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Humans, Humanes and the Naga Way…

By Pranab Bora

Photo credit: IANS

So how humane are the humans that run ‘humane’ societies in India to sit on judgement and criticize communities? Do they gather in five star hotels where they serve piglets? Are self-proclaimed animal rights activists from families of those who were part of SS groups that once put the country under emergency? Are they from families who forced castrated men to cut down the population of this country? Are they connected to families that have turned the Northeast into a battle zone and let loose other ‘humane’ humans who have raped and murdered? Are they connected to families that have proudly watched 855 students fall to bullets during the Assam Agitation?

Photo credit: IANS

Here are a few things they ought to do: ban the sale and slaughter of fish, all kinds of other meat and eggs. Fish suffocate to death, much like the COVID-19 patients we are trying to keep alive on ventilators. They also ought to ban the sale of vegetable because plants, as scientifically proved, feel pain. Of course it’s an old argument but so is the fact that people who judge others must first judge themselves and their ways.

And then there are people who will, to prove a civilized, humane point go against the food habits of their own communities. Well if the Joneses decide your value system but you can’t be them as they are way beyond your league economically and ‘socially’ you pretend to be the Joneses. That is to be expected and is evident in the way many ‘humanes’ of this region behave, ashamed of themselves and their communities and their ways to perhaps merely prove themselves to be ‘different and hence better’.

How many of these people would have prevented successive governments from extending the Armed Forces Special Powers Act year after year after year in Nagaland? How many of these people will change the fact that Kohima the capital of Nagaland was once bombed by soldiers with two-inch mortars? Here’s a ‘brutality’ example for them: one such shell landed on the courtyard of a family that had children playing outside. One child had her brain actually spill out. Soldiers used rocket launchers against civilians in the Mokokchung ‘incident’, something many ‘humane’ activists would like to brush under the carpet. How would one like to look back at Operation Bluebird now? Do they know what it was? Do they know that 42 volumes of evidence of a case that was pending 42 years went missing before the Manipur High Court disposed of it in June last year? Below is a link. Read it and still hold you head high as an animal rights activist, as Northeasterners, as Indians, as ‘humane’ citizens of the world:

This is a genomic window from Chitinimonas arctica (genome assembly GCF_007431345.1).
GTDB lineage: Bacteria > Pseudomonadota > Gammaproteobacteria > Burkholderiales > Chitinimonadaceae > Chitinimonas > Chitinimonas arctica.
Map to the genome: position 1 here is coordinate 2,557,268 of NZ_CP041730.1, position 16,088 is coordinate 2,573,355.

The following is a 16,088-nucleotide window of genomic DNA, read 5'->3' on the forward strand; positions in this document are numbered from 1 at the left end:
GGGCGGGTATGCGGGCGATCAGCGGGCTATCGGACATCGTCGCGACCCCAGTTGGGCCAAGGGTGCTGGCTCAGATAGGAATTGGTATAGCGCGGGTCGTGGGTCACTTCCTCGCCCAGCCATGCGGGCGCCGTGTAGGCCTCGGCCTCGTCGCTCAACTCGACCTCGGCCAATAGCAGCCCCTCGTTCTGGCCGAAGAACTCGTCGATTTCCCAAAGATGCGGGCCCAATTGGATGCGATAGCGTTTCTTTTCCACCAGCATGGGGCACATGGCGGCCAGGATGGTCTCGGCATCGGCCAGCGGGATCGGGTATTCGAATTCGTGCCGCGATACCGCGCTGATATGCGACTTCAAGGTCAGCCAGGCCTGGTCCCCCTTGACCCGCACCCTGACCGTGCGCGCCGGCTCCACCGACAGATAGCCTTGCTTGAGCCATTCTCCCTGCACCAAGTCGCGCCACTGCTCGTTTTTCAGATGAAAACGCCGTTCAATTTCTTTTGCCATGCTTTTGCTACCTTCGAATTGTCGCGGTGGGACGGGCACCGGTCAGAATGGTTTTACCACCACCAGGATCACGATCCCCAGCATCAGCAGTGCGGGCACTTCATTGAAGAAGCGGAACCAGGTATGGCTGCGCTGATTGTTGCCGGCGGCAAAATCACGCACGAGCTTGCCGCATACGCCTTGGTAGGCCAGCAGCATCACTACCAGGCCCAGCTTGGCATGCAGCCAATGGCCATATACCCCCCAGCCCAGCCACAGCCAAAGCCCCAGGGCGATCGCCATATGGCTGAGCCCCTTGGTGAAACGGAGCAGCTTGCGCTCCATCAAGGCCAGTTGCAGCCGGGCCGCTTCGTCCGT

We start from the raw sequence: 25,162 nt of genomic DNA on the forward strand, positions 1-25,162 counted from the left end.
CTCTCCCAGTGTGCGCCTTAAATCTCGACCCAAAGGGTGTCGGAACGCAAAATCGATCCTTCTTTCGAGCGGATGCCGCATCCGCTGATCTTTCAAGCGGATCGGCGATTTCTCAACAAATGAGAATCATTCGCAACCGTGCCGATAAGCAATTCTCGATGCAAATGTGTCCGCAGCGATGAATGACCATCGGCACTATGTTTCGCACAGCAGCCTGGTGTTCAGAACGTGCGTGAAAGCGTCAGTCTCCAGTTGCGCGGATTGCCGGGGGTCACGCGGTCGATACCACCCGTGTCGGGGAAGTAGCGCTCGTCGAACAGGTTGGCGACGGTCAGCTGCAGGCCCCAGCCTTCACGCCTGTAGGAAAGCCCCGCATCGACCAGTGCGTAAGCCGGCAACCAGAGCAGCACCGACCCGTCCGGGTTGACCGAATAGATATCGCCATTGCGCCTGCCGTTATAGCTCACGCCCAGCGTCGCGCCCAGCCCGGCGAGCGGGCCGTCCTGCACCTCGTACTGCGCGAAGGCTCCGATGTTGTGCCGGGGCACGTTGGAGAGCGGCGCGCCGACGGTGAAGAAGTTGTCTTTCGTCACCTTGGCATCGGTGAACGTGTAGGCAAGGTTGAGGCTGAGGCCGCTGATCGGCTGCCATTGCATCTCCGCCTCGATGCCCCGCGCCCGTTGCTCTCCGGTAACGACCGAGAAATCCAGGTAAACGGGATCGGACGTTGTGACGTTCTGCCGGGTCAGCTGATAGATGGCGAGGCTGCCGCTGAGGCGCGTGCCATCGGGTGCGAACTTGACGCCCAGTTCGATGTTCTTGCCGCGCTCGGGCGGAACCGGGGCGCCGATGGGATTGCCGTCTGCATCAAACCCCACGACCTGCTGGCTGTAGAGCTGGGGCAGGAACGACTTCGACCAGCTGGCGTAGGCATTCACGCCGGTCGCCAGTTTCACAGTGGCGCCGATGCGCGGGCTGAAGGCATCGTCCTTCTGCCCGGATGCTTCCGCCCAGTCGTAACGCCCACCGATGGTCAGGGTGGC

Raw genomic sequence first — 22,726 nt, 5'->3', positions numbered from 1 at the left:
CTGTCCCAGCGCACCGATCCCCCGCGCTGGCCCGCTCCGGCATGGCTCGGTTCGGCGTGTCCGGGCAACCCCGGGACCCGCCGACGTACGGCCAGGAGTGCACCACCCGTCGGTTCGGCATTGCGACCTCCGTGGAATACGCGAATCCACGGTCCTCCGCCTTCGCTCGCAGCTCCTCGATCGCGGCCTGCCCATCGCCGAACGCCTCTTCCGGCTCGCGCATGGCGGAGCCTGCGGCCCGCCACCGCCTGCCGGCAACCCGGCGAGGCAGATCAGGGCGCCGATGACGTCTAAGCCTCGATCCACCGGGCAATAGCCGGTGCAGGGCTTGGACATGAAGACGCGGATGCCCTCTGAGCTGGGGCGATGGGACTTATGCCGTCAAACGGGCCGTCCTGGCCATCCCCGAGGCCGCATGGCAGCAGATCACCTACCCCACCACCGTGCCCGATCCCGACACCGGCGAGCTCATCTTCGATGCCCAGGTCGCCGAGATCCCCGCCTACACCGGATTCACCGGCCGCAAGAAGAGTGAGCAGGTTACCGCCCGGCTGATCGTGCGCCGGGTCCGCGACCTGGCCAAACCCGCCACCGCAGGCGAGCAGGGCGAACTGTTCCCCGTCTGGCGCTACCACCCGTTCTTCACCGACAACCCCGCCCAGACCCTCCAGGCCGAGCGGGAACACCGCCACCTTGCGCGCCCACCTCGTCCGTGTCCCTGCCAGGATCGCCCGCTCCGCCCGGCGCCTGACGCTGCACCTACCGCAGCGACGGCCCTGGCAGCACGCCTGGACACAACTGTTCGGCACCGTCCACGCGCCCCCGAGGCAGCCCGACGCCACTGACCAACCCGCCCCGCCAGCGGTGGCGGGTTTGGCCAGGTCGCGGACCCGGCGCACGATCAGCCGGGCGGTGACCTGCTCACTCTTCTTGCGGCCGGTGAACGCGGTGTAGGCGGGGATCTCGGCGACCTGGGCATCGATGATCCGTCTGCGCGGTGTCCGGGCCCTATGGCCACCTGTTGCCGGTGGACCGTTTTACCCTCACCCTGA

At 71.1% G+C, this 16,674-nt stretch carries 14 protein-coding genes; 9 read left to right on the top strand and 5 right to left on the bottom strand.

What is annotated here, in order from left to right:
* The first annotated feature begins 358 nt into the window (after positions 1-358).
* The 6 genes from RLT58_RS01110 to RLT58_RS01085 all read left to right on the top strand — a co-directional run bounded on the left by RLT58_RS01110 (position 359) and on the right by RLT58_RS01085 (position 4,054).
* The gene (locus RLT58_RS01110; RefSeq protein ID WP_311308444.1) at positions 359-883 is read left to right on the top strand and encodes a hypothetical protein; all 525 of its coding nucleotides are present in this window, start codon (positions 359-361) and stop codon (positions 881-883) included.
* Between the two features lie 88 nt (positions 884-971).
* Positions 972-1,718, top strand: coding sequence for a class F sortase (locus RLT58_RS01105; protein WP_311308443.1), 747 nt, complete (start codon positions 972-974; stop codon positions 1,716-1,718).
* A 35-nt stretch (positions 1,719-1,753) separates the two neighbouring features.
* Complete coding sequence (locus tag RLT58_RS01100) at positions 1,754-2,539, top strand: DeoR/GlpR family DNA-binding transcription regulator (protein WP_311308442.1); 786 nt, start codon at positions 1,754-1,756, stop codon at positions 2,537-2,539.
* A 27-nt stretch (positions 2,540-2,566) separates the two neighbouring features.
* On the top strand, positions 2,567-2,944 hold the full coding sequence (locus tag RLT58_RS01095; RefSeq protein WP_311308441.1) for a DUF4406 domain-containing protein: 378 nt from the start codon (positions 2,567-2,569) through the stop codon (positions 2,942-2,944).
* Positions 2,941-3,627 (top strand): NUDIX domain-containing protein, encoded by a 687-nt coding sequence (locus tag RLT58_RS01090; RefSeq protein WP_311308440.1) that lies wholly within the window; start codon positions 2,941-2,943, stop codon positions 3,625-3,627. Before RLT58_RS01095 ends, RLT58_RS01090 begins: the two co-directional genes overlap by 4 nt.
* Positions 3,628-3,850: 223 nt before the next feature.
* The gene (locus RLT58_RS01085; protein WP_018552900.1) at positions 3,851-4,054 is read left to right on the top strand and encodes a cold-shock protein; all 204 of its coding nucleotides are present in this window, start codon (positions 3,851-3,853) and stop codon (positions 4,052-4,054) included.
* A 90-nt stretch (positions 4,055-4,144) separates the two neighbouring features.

So they aren’t connected is it? And of course two wrongs don’t make a right. How about one wrong though?: Was this a majority decision of the people of Nagaland? If yes, isn’t democracy all about the majority respecting the rights of the minority?

Alokparna Sengupta, managing director of the Humane Society of India makes an interesting comment following the Nagaland government’s decision to ban the sale of dog meat: “The suffering of dogs in Nagaland has long cast a dark shadow over India, and so this news marks a major turning point in ending the cruelty of India’s hidden dog meat trade. Our own investigation in Nagaland showed terrified dogs being subjected to a horrific death, some of the worst inhumanity to animals HSI/India has ever witnessed.”

Photo credit: IANS

First, it’s not hidden. Right from Kohima to Peren, dog meat is sold in many places in Nagaland and very openly—for purposes of comparison, like the tandoori chicken that is hung out in popular kebab shops across India.

And as for the “terrified” bit shall we then also talk about terrified women being raped? Of terrified men being beaten to death by men in uniform in the Northeast? As for the ‘dark shadow over India’, is the shadow as dark as the one cast of the murder of hundreds in religious riots? Or by the armed forces used in civilian conflicts? Saying that slaughter houses for dogs should be clean, hygienic, scientific would have been good. Not this.

The comment of Chuba Ozukum, former president of the Naga Hoho, the apex body of the Nagas, that “When it comes to eating habits for any community, it is not good to impose such rules…” should be respected. For the ‘humanes’ who may not know, Ozukum would be a man who would have seen respect in his life: it would include his word being the law in his village—most Naga youngsters refer to one as home, unlike in the rest of the country where ‘ancestral villages are often a once in two year holiday destinations. Ozukum comes from a land where if youngsters should go hunting, the best portion of the meat if offered to the village chief, and then villages elders, then the girls if they live in a dormitory; what belongs to the boys, valiantly, is what is left over. Contrast that with existence in a humane metropolitan society, where just about nobody knows you…

And just so the humanes of the country know, one thing that Ozukum’s society does not have is a khap panchayat. Maybe our humanes should start changing things where they should actually start changing things…

Founder Editor... Formerly resident editor (east and northeast) with The Telegraph, editor (Assamese) with The Sunday Indian, has worked with India Today, National Herald and The Sentinel. Has written for India Today Travel Plus, Darpan, The Pioneer, Hindustan Times online edition, The Times of India. Lyricist and singer, enjoys composing, photography, being a chef and travelling